But in August 2014, the Asahi pulled back from both its comfort women coverage and its investigations into Fukushima following harsh right-wing attacks, led by Abe himself, on missteps in some of its articles. On Oct. 3, 2014, Abe attacked the Asahi for damaging Japan’s reputation after the newspaper belatedly admitted that more than a dozen stories published a quarter-century ago about comfort women had been based on the sourcing of a discredited Japanese army veteran. “It is a fact that its misreporting has caused numerous people to feel hurt, sorrow, suffering, and outrage,” Abe told the lower house budget committee. “It has caused great damage to Japan’s image.”

Japanese government officials and other journalists have pushed back against the criticism of Japan’s press freedoms, calling the pessimistic assessments unfairly harsh. In an April 27 article on Yahoo Japan, journalist Shoko Egawa said “it didn’t make sense” for Reporters Without Borders to rank Japan below places like Hong Kong and South Korea, where there are much more real pressures on journalists. “While it is okay to take as a reference the evaluation of a foreign NGO, there is no need to get all worked up about the low ranking,” she wrote.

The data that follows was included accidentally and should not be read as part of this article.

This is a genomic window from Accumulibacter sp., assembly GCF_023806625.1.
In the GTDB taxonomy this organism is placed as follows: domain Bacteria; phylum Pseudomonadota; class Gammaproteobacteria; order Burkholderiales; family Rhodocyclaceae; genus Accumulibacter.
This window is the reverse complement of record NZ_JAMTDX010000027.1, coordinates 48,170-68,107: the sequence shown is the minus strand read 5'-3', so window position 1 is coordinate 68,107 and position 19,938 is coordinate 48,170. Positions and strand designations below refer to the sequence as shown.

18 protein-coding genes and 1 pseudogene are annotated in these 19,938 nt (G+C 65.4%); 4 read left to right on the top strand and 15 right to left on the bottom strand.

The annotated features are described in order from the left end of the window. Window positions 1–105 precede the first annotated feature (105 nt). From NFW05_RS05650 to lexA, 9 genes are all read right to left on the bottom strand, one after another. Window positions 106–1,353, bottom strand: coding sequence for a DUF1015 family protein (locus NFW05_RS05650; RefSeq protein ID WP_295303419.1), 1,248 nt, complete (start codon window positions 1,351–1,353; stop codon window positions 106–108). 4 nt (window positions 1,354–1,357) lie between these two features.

There are also few in Japan who believe Takaichi would ever actually try to close down broadcasters. Takaichi raised alarms on Feb. 8, when she told the Diet that the 1950 Broadcast Law, which regulates the nation’s airwaves, allowed the government to shut down broadcasters that fail to remain “politically neutral” by highlighting “only one aspect of a polarizing political issue.” However, when questioned by legislators a day later, she seemed to back down a bit. “I don’t think I would resort to such measures myself,” she said, “but there is no guarantee that future [communications] ministers won’t.”